Molecular insights into dietary induced colic in the horse
Article first published online: 5 JAN 2010
2008 EVJ Ltd
Equine Veterinary Journal
Volume 40, Issue 4, pages 414–421, June 2008
How to Cite
SHIRAZI-BEECHEY, S. P. (2008), Molecular insights into dietary induced colic in the horse. Equine Veterinary Journal, 40: 414–421. doi: 10.2746/042516408X314075
- Issue published online: 5 JAN 2010
- Article first published online: 5 JAN 2010
- Paper received for publication 14.04.08, Accepted 15.04.08
- starch digestion;
- glucose absorption;
- intestinal glucose sensor;
Equine colic, a disorder manifested in abdominal pain, is the most frequent cause of emergency treatment and death in horses. Colic often requires intestinal surgery, subsequent hospitalisation and post operative care, with a strong risk of complications arising from surgery. Therefore strategies that explore approaches for preventing the condition are essential. To this end, a better understanding of the factors and mechanisms that lead to the development of colic and related intestinal diseases in the horse allows the design of preventive procedures.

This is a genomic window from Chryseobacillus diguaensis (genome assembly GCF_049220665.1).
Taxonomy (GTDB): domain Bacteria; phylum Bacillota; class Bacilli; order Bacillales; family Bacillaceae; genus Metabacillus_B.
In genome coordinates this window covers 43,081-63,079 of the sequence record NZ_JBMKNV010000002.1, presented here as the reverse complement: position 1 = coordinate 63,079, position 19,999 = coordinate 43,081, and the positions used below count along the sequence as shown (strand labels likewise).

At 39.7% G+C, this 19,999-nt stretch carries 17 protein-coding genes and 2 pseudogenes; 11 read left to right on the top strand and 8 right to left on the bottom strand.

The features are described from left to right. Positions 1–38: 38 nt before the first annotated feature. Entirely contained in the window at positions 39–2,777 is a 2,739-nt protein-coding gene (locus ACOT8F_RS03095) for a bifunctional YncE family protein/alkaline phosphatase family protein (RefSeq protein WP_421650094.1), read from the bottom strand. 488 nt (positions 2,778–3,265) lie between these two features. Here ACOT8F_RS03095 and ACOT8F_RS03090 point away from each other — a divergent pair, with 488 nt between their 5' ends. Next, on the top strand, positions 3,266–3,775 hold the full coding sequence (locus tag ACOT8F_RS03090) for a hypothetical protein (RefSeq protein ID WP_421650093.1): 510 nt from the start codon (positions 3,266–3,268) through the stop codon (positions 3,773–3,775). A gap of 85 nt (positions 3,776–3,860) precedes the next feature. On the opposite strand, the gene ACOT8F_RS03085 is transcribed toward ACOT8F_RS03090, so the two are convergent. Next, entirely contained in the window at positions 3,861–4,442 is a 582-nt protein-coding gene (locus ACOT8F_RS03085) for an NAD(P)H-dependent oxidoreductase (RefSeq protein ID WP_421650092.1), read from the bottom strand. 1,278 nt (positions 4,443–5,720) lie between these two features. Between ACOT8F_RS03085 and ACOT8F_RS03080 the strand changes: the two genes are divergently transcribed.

Colic is a multifactorial disorder that appears to be induced by environmental factors and possibly a genetic predisposition. One factor that seems to influence the risk of developing colic is the excessive consumption of diets containing high levels of carbohydrates. Therefore, major efforts have been made by various laboratories and institutions across the world to study the type and digestibility of various feed in order to formulate accurate and safe feed components and proportions. However, relatively little work has been carried out to characterise, in detail, the carbohydrate digestive and absorptive capacity and mechanisms underlying the potential adaptive response of equine gut epithelium to a changing diet.
This review focuses on advances made towards understanding the molecular and cellular mechanisms involved in digestion and absorption of dietary carbohydrates in the equine gastrointestinal tract and the implication of these processes for the whole body physiology. It addresses the underlying mechanisms that may govern the adaptive response of equine small intestine to increased dietary hydrolysable carbohydrates. Furthermore, it describes changes that occur in the equine large intestinal microbiology and host tissue biology brought about by alterations in diet and in colic. It is hoped that a better understanding of the molecular and cellular processes that play important roles in the physiology and pathology of the equine gastrointestinal tract will assist the development of effective strategies to prevent equine colic.